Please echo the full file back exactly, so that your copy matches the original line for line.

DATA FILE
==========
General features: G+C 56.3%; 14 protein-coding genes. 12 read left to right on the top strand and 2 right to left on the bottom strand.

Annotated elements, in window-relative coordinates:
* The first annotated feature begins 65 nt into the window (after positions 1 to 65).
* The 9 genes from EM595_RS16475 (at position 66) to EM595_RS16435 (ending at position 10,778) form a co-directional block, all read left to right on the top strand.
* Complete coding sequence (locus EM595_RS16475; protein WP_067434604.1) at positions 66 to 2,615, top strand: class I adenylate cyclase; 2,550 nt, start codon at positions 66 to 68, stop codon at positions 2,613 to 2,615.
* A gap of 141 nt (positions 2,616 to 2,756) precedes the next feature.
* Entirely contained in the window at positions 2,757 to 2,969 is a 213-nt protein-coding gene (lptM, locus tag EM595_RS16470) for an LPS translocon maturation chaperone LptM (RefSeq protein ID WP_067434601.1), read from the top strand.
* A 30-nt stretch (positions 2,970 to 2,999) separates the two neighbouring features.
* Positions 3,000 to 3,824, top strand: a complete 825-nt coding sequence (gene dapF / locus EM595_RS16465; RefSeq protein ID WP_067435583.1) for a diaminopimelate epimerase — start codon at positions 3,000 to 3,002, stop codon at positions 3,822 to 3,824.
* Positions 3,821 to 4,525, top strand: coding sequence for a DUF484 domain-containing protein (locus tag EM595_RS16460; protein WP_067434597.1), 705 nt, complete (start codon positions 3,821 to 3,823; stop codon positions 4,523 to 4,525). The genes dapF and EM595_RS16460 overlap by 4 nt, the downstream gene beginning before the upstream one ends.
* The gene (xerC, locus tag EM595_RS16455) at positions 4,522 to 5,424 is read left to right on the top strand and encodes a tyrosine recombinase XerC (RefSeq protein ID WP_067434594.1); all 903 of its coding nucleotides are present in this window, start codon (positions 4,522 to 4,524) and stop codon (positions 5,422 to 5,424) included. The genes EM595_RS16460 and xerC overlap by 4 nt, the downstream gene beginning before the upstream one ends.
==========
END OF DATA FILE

General features: G+C 56.3%; 14 protein-coding genes. 12 read left to right on the top strand and 2 right to left on the bottom strand.

Annotated elements, in window-relative coordinates:
* The first annotated feature begins 65 nt into the window (after positions 1 to 65).
* The 9 genes from EM595_RS16475 (at position 66) to EM595_RS16435 (ending at position 10,778) form a co-directional block, all read left to right on the top strand.
* Complete coding sequence (locus EM595_RS16475; protein WP_067434604.1) at positions 66 to 2,615, top strand: class I adenylate cyclase; 2,550 nt, start codon at positions 66 to 68, stop codon at positions 2,613 to 2,615.
* A gap of 141 nt (positions 2,616 to 2,756) precedes the next feature.
* Entirely contained in the window at positions 2,757 to 2,969 is a 213-nt protein-coding gene (lptM, locus tag EM595_RS16470) for an LPS translocon maturation chaperone LptM (RefSeq protein ID WP_067434601.1), read from the top strand.
* A 30-nt stretch (positions 2,970 to 2,999) separates the two neighbouring features.
* Positions 3,000 to 3,824, top strand: a complete 825-nt coding sequence (gene dapF / locus EM595_RS16465; RefSeq protein ID WP_067435583.1) for a diaminopimelate epimerase — start codon at positions 3,000 to 3,002, stop codon at positions 3,822 to 3,824.
* Positions 3,821 to 4,525, top strand: coding sequence for a DUF484 domain-containing protein (locus tag EM595_RS16460; protein WP_067434597.1), 705 nt, complete (start codon positions 3,821 to 3,823; stop codon positions 4,523 to 4,525). The genes dapF and EM595_RS16460 overlap by 4 nt, the downstream gene beginning before the upstream one ends.
* The gene (xerC, locus tag EM595_RS16455) at positions 4,522 to 5,424 is read left to right on the top strand and encodes a tyrosine recombinase XerC (RefSeq protein ID WP_067434594.1); all 903 of its coding nucleotides are present in this window, start codon (positions 4,522 to 4,524) and stop codon (positions 5,422 to 5,424) included. The genes EM595_RS16460 and xerC overlap by 4 nt, the downstream gene beginning before the upstream one ends.